Neuropathic Pain



In some people, the cause of nerve pain is not known. In others, it may be caused by things like:

  • Trauma
  • Chemicals
  • The nerve not getting the nutrients needed to work
  • Infection, such as HIV
  • The body's immune system attacking the nerves

Risk Factors

Health problems that may raise the risk are:

  • Diabetes
  • Poor glucose tolerance
  • Shingles
  • HIV infection
  • Amputation
  • Alcohol use disorder
  • Lack of vitamins
  • Spinal cord problem or injury
  • Cancer
  • Carpal tunnel syndrome
  • Health problems that are present at birth
  • Thyroid disorders
  • Multiple myeloma

Other things that may raise the risk are:

  • Back surgery
  • Chemotherapy
  • Being around toxins or metals
  • Taking certain medicines



The pain may be all the time or may come and go during the day. A person may feel:

  • Burning
  • Stabbing
  • Electrical shock
  • Pins and needles
  • Numbness


The doctor will ask about symptoms past health. Questions will also be asked about what the pain is like and when it happens. A physical exam will be done. A doctor who treats the nervous system will be needed.

Tests that may be done are:

  • Blood tests to look for problems that may be causing the pain, such as a lack of certain vitamins and minerals
  • Nerve conduction tests to find out how well nerves are passing electrical signals
  • Electromyography (EMG) to measure the electrical activity in the nerves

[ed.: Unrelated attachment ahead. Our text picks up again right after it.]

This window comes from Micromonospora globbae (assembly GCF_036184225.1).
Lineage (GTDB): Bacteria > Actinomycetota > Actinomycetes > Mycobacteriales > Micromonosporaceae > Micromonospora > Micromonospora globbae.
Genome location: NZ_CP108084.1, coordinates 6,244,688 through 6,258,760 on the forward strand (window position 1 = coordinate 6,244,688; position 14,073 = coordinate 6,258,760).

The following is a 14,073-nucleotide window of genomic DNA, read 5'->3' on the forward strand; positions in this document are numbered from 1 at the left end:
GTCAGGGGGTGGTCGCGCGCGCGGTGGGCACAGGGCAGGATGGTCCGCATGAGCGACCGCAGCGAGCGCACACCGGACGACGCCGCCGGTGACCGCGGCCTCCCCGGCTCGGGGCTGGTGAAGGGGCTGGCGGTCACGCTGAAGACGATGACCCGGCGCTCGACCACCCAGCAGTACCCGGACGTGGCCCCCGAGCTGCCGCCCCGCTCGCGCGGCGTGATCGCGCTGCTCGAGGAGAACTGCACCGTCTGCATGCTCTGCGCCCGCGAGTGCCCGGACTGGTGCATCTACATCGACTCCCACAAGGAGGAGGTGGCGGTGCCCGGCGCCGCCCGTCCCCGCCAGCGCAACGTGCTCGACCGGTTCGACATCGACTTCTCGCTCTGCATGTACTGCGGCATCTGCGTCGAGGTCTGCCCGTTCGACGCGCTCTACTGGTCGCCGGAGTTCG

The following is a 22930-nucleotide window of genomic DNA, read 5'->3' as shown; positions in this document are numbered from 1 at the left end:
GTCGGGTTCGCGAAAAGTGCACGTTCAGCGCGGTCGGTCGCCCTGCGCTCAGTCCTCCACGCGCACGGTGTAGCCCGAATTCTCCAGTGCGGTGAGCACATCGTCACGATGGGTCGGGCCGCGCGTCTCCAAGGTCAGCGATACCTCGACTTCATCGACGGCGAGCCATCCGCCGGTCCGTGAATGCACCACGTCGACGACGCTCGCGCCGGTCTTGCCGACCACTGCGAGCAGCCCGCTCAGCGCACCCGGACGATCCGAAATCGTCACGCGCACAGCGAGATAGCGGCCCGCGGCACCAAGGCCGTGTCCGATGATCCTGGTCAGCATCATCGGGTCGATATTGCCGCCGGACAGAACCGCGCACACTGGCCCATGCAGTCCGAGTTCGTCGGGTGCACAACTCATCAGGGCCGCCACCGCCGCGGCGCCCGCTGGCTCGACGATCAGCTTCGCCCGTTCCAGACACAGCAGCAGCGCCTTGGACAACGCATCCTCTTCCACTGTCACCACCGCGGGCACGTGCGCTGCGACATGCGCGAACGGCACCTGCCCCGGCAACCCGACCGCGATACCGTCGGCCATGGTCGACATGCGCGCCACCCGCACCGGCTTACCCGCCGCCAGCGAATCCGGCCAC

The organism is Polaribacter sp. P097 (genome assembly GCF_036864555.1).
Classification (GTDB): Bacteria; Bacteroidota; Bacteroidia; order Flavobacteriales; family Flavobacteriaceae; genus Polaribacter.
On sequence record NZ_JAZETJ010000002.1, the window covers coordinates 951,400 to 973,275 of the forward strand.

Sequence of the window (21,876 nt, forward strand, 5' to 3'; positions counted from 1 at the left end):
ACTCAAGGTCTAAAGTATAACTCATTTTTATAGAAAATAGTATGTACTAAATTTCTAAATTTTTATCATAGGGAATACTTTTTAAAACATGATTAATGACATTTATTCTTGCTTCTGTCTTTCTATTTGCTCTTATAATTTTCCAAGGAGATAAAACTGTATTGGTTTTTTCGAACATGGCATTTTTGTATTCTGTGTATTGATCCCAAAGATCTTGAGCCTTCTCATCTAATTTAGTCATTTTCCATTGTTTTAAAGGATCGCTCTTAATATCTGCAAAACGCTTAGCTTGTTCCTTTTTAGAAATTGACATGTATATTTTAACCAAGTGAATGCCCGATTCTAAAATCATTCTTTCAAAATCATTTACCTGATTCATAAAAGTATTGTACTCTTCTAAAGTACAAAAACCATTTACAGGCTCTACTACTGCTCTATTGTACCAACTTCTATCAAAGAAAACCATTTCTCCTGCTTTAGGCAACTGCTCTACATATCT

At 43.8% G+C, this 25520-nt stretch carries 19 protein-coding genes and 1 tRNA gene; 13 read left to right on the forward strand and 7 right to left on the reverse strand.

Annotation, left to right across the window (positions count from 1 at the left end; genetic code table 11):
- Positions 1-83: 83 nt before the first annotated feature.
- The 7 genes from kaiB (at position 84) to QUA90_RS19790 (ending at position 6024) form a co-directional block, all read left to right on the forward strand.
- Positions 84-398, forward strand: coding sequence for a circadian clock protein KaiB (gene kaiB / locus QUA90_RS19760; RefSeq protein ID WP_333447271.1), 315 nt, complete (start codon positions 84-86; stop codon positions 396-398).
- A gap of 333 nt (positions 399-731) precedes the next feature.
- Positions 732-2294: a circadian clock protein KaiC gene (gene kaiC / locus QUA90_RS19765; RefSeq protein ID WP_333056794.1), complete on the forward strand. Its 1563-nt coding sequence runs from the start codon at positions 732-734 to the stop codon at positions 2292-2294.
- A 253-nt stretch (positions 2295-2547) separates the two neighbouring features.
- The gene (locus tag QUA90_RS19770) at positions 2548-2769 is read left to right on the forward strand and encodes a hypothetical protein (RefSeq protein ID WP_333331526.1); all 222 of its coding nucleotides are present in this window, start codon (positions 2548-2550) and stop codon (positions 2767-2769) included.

• A tissue biopsy to look for problems that may be causing pain



Any underlying problems will need to be treated, such as diabetes.

The goal of treatment is to manage symptoms. Options are:


One or more of these medicines may be given to manage pain:

  • Over the counter or prescription pain relievers
  • Antiseizure medicine
  • Antidepressants
  • Topical creams put on the skin or patches, such as capsaicin cream

Some states allow residents to use medical marijuana for health problems. It may be helpful for people with neuropathic pain related to HIV.


Nerve decompression surgery may be advised to ease pain. Other procedures that may be done are:

  • A nerve block—an anesthetic is injected into the painful site to block pain
  • Pain pump—a pain pump is placed in the body to deliver pain medicine
  • Nerve stimulators—a device is attached to the nerve to deliver electrical signals to control pain
  • Surgery may be done to block the hurt nerves from sending signals.


The risk of neuropathic pain may be lowered by managing other health problems, such as diabetes.

This content is reviewed regularly and is updated when new and relevant evidence is made available. This information is neither intended nor implied to be a substitute for professional medical advice. Always seek the advice of your physician or other qualified health provider prior to starting any new treatment or with questions regarding a medical condition.

Edits to original content made by Denver Health.